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Beathard Might Look Like a Genius : Chargers: He uses advice from Walsh to grab unheralded cornerback Darrien Gordon of Stanford in first round.

April 26, 1993|BILL PLASCHKE | TIMES STAFF WRITER

SAN DIEGO — On a day when most NFL general managers were flipping through scouting reports, Bobby Beathard of the San Diego Chargers was busy, as usual, turning over rocks.

This time he found Stanford cornerback Darrien Gordon, making him the Chargers' first-round pick and eliciting a usual draft-day question.

What does this supposed guru think he's doing now?

Not that Beathard's 22nd pick overall was the most unlikely of the 29 first-round selections, but:

--Gordon was not an All-American. He did not make the Pacific 10 all-conference first team.

He was not even the most publicized defensive back on his team, hidden as he was behind John Lynch, who did make the all-conference first team.

Tampa Bay took Lynch during the third round, with the 82nd pick.

"I know I wasn't highly regarded by the media," Gordon said. "But I wasn't playing for them."

--Carlton Gray of UCLA, who had always been considered a better prospect than Gordon, was not ignored by the postseason all-star games. But on Sunday, he was not selected until the second round by Seattle.

--Gordon was one of the few physically sound senior football players in recent history who was not invited to a postseason all-star game.

No Senior Bowl, or Blue-Gray Bowl, or Aloha Bowl, or Japan Bowl.

In the biggest insult of all, he was not even allowed to play on his home field in Palo Alto in the East-West Shrine game.

"I felt I was unjustly treated," Gordon said. "But I understand the process. The players for a lot of these games are selected before the season, and before the season, I wasn't considered a prospect."

--Gordon's family and friends in Shawnee, Okla., were so surprised and excited by his first-round selection, they erupted in screams and cheers that could be heard down the street.

"Didn't bother the neighbors, because all of the neighbors were here," said James Gordon, Darrien's father and the host of a 30-person party.

The Chargers, defending AFC West champions, also took a moment to smile because they believe they might have replaced Tony Blaylock, their free-agent right cornerback who signed with the Chicago Bears.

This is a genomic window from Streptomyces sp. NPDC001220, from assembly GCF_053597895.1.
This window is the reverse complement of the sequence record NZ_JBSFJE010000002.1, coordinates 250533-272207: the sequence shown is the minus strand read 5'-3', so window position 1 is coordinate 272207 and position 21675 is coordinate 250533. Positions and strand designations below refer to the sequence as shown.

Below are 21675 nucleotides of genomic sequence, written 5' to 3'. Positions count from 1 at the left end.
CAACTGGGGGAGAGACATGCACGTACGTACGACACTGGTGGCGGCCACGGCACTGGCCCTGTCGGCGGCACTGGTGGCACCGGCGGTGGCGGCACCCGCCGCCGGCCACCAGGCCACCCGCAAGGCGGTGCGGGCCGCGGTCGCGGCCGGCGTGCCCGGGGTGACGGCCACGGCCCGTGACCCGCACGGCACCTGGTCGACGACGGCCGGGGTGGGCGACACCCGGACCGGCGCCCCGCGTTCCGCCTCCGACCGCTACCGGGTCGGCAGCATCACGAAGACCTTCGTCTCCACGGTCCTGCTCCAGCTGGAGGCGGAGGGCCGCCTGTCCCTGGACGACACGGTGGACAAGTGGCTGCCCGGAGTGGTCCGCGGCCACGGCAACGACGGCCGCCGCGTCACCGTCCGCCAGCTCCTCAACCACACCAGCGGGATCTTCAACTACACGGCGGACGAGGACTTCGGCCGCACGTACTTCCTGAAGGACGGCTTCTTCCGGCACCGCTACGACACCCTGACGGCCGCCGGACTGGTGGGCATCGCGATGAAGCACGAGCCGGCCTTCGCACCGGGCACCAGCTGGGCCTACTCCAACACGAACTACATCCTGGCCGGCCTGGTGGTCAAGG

They also believe that Beathard might have pulled a fast one on the league . . . again.

"Darrien has the physical tools and the intangibles to be an impact player," Beathard said. "He also comes from a very, very good program."

In other words, he comes highly recommended by Bill Walsh, the Stanford coach and NFL Hall of Famer who is still a large influence in the league.

"I know Bill said 'Hey, we got a guy you got to take a look at,"' said Tom Holmoe, Stanford defensive back coach. "And when he says that, people look."

Even Walsh wasn't taking a close look until the middle of this season when Gordon, a 5-foot-11 converted wide receiver, began to play to the potential that can be illustrated in his sprinter's speed.

"The first game or two, he was just really average," Holmoe said. "But then Coach Walsh took him aside a number of times, trying to get him to focus on his game."

Gordon finished the season in a fury by shutting down four first-round picks in helping Stanford win its last four games.

Curtis Conway of USC, Drew Bledsoe of Washington State, Sean Dawkins of California and O.J. McDuffie of Penn State were all thwarted by Gordon. He was voted most valuable player of the Blockbuster Bowl by stopping McDuffie while breaking up six passes.

"I struggled a lot in my junior year, I had to get a feel for the position," Gordon said. "But by the end of this year, everything was OK."

Scouts realized he was better than that when he was the second-fastest cornerback at the Indianapolis scouting combine in February, trailing only Tom Carter of Notre Dame. Carter was drafted during the first round by the Washington Redskins, 17th overall.

"At the start of the season, we didn't look at him as a hot prospect," Beathard said. "But his stock rose quickly."

Which brings the story to Sunday and an organization whose 1992 team featured six starters that were Beathard draft acquisitions.

Three of the best players on the defense, which ranked second in the AFC, were top picks.

Beathard's top choice last season, lineman Chris Mims, was second on the team with 10 sacks.

His top choice in 1991 was starting safety Stanley Richard, and his top pick in 1990 was linebacker Junior Seau, who was the only unanimous Pro Bowl selection in the AFC this season.

Among other first-round selections by Beathard, who helped build the Washington Redskins' Super Bowl champions, were tackle Mark May and wide receiver Art Monk.

"I've never been around a draft that people get excited about," Beathard said with a smile. "Except for the people drafting."

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